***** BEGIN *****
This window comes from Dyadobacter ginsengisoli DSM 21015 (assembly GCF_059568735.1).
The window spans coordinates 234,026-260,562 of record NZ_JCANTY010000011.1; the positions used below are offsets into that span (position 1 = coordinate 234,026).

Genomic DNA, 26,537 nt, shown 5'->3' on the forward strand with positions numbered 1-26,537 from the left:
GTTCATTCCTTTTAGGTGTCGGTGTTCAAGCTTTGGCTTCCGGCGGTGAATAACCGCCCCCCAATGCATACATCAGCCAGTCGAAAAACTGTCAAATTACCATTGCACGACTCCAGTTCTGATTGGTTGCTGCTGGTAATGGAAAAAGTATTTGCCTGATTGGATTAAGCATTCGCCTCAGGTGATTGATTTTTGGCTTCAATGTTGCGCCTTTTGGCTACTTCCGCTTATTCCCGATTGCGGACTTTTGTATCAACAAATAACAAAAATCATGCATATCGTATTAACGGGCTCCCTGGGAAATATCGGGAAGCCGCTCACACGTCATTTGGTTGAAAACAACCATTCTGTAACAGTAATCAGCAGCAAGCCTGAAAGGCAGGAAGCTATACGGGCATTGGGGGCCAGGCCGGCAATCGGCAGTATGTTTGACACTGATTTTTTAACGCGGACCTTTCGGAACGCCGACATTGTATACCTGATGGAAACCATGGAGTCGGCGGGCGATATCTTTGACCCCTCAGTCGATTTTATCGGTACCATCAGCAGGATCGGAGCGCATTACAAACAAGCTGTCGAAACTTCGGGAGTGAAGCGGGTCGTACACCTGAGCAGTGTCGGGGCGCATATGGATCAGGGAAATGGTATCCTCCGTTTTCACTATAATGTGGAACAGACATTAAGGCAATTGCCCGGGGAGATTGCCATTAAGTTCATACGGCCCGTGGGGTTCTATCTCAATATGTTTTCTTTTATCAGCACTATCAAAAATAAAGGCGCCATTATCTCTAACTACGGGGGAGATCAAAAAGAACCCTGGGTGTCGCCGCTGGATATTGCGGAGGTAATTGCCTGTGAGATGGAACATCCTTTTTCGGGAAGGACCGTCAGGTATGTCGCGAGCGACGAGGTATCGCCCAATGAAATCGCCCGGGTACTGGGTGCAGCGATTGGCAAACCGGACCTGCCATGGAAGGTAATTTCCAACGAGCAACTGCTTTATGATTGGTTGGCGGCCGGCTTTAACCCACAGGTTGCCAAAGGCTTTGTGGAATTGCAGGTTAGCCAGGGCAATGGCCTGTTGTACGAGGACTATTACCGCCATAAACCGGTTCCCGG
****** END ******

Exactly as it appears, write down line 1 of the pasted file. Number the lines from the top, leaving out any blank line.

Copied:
This window comes from Dyadobacter ginsengisoli DSM 21015 (assembly GCF_059568735.1).